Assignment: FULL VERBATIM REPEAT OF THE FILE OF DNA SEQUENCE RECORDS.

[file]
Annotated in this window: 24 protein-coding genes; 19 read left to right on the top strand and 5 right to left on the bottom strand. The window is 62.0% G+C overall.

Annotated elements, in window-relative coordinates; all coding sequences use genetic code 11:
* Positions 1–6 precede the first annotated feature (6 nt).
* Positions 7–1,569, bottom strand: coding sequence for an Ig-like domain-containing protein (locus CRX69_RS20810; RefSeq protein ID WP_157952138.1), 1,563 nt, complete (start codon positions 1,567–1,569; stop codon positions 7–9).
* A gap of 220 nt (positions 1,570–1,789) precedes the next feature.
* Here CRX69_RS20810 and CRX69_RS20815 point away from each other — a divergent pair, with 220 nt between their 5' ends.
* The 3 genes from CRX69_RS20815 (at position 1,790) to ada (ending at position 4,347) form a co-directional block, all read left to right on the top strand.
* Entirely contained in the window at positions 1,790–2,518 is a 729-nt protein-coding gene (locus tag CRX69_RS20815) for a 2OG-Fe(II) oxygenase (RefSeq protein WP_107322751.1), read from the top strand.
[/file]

Annotated in this window: 24 protein-coding genes; 19 read left to right on the top strand and 5 right to left on the bottom strand. The window is 62.0% G+C overall.

Annotated elements, in window-relative coordinates; all coding sequences use genetic code 11:
* Positions 1–6 precede the first annotated feature (6 nt).
* Positions 7–1,569, bottom strand: coding sequence for an Ig-like domain-containing protein (locus CRX69_RS20810; RefSeq protein ID WP_157952138.1), 1,563 nt, complete (start codon positions 1,567–1,569; stop codon positions 7–9).
* A gap of 220 nt (positions 1,570–1,789) precedes the next feature.
* Here CRX69_RS20810 and CRX69_RS20815 point away from each other — a divergent pair, with 220 nt between their 5' ends.
* The 3 genes from CRX69_RS20815 (at position 1,790) to ada (ending at position 4,347) form a co-directional block, all read left to right on the top strand.
* Entirely contained in the window at positions 1,790–2,518 is a 729-nt protein-coding gene (locus tag CRX69_RS20815) for a 2OG-Fe(II) oxygenase (RefSeq protein WP_107322751.1), read from the top strand.